Cat huffing and snorting in Japanese and Chinese

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Full disclosure:  I'm not an expert on felines, except sort of for Hello Kitty.  I've owned a lot of dogs, but have never had a kitty kat since the time I was a little boy.  I have a poor understanding of their psychology and behavior, although I very much like to observe them, especially when they're sleeping or sunning themselves, and I love to hear them purr.  Occasionally it's fun to pet them, and I like it when they walk around my legs, twirling / wrapping their tail as they go.

Here's a reddit thread from last fall:

Posted by u/Curious_Cilantro, Oct. 1, 2021

[Chinese] xīmāo 吸猫 – to zone out and enjoy the company of a cat, as if it were a drug. Lit. “snort/suck cat”

Example: After work, I just want to relax at home and xīmāo 吸猫 (enjoy my cat’s company).

It’s a new phrase mostly used by young people. Since snorting drugs is xīdú 吸毒,and cats are so charismatic, appreciating their company is like snorting a drug that helps you relax.

A variation is yún xī māo 云吸猫 (cloud snort cat), which refers to browsing pictures and videos of cats online. A significant portion of reddit is dedicated to accommodating this activity.

[VHM:  Romanizations / Hanyu Pinyin added]

A screenshot of this has been making the rounds on Facebook, shared via the page "Cats on Cocaine" (CokedOutCats), appropriately enough.

But now we have to shift gears somewhat, because — in response to the post of u/Curious_Cilantro, Oct. 1, 2021 — eniteris says, "Sounds very similar to cat huffing", to which Curious_Cilantro replies:  "It doesn’t refer to literally huffing a cat, more like treating the cat as a drug to zone out to. Nice reference though!"

Things are getting a bit confused, because we have one expression in Japanese and Chinese, nekosui 猫吸い / xīmāo 吸貓, but the semantics are diverging from huffing to snorting.

First of all, we have to get a handle on what cat huffing is:

Cat huffing involves burying one’s face into a cat’s body (usually the neck or belly) and repeatedly inhaling the kitty scent. So far, there aren’t any known side effects to cat huffing, although it can be highly tantalizing, like catnip for people.


So people can huff (v. tr.) cats, but cats can huff (v. intr.).

*"I'll huff and I'll puff and I'll blow your house down".

If you don't know what the huffing of a cat sounds like, here's a brief sample:  "Cat vocalization: huff".

Japanese nekosui 猫吸い

From (ねこ) (neko, cat) + () (sui, sucking, (れん)(よう)(けい) (ren'yōkei, stem or continuative form) of the verb () (suu, to suck).).

Chinese: 吸貓吸猫 (xīmāo)


Mandarin xīmāo 吸貓

Orthographic borrowing from Japanese (ねこ)() (nekosui).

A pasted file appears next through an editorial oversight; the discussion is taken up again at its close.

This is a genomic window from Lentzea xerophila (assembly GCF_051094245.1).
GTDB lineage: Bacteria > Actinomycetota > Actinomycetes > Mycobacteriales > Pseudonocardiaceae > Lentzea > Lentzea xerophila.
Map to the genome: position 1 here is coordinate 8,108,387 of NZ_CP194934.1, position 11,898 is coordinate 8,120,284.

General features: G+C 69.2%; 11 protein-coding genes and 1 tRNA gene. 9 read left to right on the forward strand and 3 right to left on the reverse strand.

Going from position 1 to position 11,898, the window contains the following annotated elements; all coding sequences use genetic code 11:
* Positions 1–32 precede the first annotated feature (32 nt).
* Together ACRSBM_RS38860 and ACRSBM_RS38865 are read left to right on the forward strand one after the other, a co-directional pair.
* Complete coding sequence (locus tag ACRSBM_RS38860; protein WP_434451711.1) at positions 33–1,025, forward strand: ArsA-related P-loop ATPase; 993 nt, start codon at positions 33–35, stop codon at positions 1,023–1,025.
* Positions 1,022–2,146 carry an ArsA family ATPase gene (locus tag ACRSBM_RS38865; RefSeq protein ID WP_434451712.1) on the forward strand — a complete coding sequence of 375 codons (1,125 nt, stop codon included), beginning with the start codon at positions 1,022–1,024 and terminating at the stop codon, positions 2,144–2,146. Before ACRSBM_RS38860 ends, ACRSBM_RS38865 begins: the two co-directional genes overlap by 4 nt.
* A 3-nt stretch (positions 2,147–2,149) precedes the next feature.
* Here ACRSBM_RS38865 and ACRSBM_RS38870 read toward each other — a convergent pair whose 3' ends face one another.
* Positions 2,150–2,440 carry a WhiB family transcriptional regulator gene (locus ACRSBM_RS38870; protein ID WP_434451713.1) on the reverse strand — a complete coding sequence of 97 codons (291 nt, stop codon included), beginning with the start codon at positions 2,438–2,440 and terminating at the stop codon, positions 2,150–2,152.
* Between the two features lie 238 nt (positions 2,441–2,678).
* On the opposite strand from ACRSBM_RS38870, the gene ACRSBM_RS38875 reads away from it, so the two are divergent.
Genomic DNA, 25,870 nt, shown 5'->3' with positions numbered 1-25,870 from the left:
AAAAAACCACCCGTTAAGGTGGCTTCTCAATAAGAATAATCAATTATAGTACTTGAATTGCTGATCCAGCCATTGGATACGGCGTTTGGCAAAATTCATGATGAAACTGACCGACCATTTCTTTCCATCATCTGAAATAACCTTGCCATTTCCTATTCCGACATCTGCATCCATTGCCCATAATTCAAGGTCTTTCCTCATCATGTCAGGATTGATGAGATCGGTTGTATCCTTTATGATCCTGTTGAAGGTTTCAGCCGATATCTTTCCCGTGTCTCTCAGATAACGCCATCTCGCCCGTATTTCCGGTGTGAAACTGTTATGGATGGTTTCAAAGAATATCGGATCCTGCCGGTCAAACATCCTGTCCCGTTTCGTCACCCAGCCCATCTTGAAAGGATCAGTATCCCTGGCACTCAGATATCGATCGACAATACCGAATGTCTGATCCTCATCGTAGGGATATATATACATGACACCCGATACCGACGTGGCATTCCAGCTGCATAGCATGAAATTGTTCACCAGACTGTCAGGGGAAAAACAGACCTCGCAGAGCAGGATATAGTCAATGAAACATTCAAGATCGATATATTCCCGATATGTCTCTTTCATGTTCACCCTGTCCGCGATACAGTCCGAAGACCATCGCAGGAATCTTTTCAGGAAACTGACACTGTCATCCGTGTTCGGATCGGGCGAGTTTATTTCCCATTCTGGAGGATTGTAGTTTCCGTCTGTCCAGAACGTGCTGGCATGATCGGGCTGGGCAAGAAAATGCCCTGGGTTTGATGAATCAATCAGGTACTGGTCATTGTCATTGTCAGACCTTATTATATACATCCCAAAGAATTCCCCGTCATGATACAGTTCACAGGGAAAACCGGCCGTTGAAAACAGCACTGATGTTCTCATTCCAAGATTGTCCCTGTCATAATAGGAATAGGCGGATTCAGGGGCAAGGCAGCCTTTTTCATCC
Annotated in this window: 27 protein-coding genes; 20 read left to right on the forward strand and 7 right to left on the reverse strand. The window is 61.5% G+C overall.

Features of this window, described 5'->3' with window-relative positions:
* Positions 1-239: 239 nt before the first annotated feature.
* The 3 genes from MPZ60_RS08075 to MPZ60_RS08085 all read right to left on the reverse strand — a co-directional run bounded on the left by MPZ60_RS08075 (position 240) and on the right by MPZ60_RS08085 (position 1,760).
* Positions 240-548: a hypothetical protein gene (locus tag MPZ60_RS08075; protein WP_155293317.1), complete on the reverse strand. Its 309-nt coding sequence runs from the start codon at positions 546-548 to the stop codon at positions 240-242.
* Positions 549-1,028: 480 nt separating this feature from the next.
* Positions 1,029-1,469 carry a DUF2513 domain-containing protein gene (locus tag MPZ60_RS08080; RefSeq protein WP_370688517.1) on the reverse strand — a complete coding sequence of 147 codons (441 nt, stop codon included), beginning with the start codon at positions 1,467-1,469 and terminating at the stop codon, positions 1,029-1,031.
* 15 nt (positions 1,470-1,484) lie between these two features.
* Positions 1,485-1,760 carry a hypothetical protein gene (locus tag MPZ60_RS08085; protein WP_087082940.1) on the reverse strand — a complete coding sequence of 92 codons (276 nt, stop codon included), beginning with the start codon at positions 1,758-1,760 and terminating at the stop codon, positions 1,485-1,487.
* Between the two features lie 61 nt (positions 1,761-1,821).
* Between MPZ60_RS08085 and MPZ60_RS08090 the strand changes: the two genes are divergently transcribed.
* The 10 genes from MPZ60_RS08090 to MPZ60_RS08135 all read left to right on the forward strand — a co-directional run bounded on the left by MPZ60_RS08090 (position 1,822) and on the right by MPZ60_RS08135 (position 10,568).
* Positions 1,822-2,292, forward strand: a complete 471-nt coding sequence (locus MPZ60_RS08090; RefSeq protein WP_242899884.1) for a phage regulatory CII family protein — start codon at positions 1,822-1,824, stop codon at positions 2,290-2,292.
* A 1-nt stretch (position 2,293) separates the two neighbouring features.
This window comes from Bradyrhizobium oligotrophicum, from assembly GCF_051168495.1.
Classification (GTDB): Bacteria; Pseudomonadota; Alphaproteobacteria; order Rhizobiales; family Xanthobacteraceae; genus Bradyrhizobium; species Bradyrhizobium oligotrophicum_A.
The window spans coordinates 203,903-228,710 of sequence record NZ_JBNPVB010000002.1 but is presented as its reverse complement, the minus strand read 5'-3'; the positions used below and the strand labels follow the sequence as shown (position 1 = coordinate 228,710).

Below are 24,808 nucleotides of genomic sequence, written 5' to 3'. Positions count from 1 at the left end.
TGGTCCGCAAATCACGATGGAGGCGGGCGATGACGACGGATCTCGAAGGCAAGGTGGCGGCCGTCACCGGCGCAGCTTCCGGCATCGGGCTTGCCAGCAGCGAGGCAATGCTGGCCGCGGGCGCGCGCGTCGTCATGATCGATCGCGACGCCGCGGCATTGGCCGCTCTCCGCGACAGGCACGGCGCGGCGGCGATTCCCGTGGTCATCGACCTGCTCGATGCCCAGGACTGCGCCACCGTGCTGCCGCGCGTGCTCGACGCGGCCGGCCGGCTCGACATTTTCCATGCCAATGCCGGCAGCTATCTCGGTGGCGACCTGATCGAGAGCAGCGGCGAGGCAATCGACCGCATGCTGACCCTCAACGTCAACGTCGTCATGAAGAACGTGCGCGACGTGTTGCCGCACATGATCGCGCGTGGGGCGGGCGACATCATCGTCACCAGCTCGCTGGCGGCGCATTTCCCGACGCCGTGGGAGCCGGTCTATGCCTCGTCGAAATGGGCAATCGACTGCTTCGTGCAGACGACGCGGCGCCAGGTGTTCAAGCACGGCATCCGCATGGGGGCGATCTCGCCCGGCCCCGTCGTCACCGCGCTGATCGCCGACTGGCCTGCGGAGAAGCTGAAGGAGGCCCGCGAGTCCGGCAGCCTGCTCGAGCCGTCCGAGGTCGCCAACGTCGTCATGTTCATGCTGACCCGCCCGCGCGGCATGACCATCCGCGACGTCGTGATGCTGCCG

Here are ten sounds cats make, and this list doesn't even include huffing, chirping (chirruping), wheezing, and mrr(p)ing.

  • Meow.
  • Distress call.
  • Purring.
  • Trill.
  • Female and male calls.
  • Hiss and spit.
  • Howl and yowl.
  • Snarl and growl.

Maybe we're just going to have to live with people huffing cats and cats huffing at people.


A forthcoming guest post from Nathan Hopson will focus on cat tongues.  Fascinating, with all sorts of funny and profound implications.

Selected readings

[h.t. Ben Zimmer]


  1. Chas Belov said,

    June 16, 2022 @ 11:48 pm

    When I was in my teens, my sister had a cat named Fuzz. (I suppose Fuzz's name is not relevant to this story, but it does disambiguate her for me from her successor Pixie.) Normally, Fuzz and I ignored each other. But sometimes, when my parents and sister were out and I was sitting in the recliner in the corner of our dining room, Fuzz would come over and make a rising, vibrating sound which by the second occasion I had learned it meant "I'm coming up (into your lap)." It wasn't quite like the trill in the recording – the vibrations were slower and just slightly longer if my memory serves correctly – maybe it's the chirrup that you refer to.

    I was also once in the presence of a cat named Pyewacket. She would meow at me to pet her. When I did so, she would stop meowing and start to purr. When I stopped petting, the purr would go on for a bit, then she would meow for more pets. Except that the meow would start before the purr ended. So it wasn't really a trill, it was overlapping purr and meow and while it overlapped it sounded like a trill. But it was clearly a Venn diagram of a sound.

  2. Philip Taylor said,

    June 17, 2022 @ 2:31 am

    I don't think that it corresponds to any of the "ten sounds cats make", but Squeaker has a most distinctive sound which means "I have something for you", where "something" is usually a half-dead mouse, juvenile rat, vole, or (fortunately rarely) bird. She uses it on no other occasion, and it takes just one of these calls to awaken me from even the deepest sleep to see what she has this time and whether there is any chance of saving it …

  3. Seth said,

    June 17, 2022 @ 12:10 pm

    Has anyone ever tried to apply all the new AI and computational speech recognition tools, to cat vocalizations? As in, seriously attempting to find common features in vocalization data. It seems to me this would be something that would be an obvious application, and someone should have tried it by now.

    Ah, I should use Google first:
    "MeowTalk: Alexa developer’s app to translate cat’s miaow"

  4. Emily said,

    June 20, 2022 @ 8:55 pm

    Probably unrelated but amusing:

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